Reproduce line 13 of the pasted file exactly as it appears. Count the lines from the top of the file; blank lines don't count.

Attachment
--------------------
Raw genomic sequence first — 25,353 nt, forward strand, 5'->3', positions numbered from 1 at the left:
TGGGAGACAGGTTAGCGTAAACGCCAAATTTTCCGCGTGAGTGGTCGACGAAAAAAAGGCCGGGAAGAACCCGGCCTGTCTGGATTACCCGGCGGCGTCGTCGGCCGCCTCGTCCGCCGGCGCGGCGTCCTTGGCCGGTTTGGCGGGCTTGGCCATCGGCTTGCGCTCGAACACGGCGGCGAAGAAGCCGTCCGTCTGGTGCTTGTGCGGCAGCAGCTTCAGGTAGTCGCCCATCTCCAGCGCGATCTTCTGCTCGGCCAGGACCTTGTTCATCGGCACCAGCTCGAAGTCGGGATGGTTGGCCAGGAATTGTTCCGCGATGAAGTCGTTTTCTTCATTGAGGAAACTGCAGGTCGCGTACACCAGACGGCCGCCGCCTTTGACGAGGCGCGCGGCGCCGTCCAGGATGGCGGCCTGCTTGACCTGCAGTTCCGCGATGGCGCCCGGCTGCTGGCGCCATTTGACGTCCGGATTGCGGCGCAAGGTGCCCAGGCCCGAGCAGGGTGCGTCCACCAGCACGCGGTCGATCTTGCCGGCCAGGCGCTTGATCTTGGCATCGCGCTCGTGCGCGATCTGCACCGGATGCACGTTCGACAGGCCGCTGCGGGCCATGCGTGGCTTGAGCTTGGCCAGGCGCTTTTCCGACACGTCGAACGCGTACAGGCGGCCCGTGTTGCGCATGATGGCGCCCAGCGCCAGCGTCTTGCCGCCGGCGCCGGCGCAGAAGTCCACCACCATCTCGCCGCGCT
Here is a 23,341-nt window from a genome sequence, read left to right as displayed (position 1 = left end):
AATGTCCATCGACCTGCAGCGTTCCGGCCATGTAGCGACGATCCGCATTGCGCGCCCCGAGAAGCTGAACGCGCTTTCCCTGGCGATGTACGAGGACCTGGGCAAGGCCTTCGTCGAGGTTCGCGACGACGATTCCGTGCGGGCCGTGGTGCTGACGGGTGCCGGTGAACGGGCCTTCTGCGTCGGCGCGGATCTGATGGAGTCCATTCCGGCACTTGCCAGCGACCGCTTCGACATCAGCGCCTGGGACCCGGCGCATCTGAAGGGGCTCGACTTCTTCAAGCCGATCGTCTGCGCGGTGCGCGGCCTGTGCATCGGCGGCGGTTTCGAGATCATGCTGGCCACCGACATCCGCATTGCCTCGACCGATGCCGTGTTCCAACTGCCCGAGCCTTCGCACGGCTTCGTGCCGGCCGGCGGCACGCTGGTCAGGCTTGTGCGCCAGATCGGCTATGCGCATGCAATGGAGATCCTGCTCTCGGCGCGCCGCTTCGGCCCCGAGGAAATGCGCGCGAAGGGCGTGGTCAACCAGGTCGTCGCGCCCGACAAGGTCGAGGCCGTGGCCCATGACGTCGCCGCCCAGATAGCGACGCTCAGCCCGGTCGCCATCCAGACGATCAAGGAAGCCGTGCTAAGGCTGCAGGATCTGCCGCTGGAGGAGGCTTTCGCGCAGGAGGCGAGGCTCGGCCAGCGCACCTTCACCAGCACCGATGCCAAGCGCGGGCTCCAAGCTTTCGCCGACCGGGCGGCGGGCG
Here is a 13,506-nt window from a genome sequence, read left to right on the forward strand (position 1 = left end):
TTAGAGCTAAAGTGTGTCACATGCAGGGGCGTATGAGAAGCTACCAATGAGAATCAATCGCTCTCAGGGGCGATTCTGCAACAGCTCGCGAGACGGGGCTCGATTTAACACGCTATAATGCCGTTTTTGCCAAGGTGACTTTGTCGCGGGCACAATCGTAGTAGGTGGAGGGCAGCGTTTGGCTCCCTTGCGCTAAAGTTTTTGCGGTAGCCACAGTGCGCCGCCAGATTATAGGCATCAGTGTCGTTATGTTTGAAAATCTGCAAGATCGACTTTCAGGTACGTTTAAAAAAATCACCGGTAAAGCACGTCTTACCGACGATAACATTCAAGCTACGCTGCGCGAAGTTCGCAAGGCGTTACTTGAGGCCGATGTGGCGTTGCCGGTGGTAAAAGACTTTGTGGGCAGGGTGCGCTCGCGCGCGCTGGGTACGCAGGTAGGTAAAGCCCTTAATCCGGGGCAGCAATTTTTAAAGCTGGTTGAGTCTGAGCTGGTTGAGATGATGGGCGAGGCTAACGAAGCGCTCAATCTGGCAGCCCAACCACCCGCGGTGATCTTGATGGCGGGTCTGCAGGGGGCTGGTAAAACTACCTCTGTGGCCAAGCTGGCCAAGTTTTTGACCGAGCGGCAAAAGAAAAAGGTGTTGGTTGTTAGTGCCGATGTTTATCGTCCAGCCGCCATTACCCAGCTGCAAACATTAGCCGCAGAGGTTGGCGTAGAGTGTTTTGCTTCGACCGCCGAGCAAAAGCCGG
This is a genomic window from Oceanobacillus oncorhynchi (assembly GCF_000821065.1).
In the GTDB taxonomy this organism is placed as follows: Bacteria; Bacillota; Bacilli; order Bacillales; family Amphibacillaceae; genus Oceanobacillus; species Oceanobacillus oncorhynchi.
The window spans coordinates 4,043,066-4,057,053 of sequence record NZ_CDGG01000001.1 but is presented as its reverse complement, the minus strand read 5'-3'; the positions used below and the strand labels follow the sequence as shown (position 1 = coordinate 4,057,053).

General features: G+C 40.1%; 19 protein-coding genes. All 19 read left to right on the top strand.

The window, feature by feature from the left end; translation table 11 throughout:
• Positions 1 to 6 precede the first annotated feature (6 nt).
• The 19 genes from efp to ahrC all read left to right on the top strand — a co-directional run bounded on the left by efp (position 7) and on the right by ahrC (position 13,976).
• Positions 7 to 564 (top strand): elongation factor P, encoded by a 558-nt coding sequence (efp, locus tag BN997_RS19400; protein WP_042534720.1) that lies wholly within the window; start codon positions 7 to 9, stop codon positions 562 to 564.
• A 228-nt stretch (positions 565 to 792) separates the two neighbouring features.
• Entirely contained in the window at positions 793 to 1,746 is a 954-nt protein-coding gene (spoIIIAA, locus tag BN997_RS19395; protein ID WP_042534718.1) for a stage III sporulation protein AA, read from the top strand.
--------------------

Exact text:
• The 19 genes from efp to ahrC all read left to right on the top strand — a co-directional run bounded on the left by efp (position 7) and on the right by ahrC (position 13,976).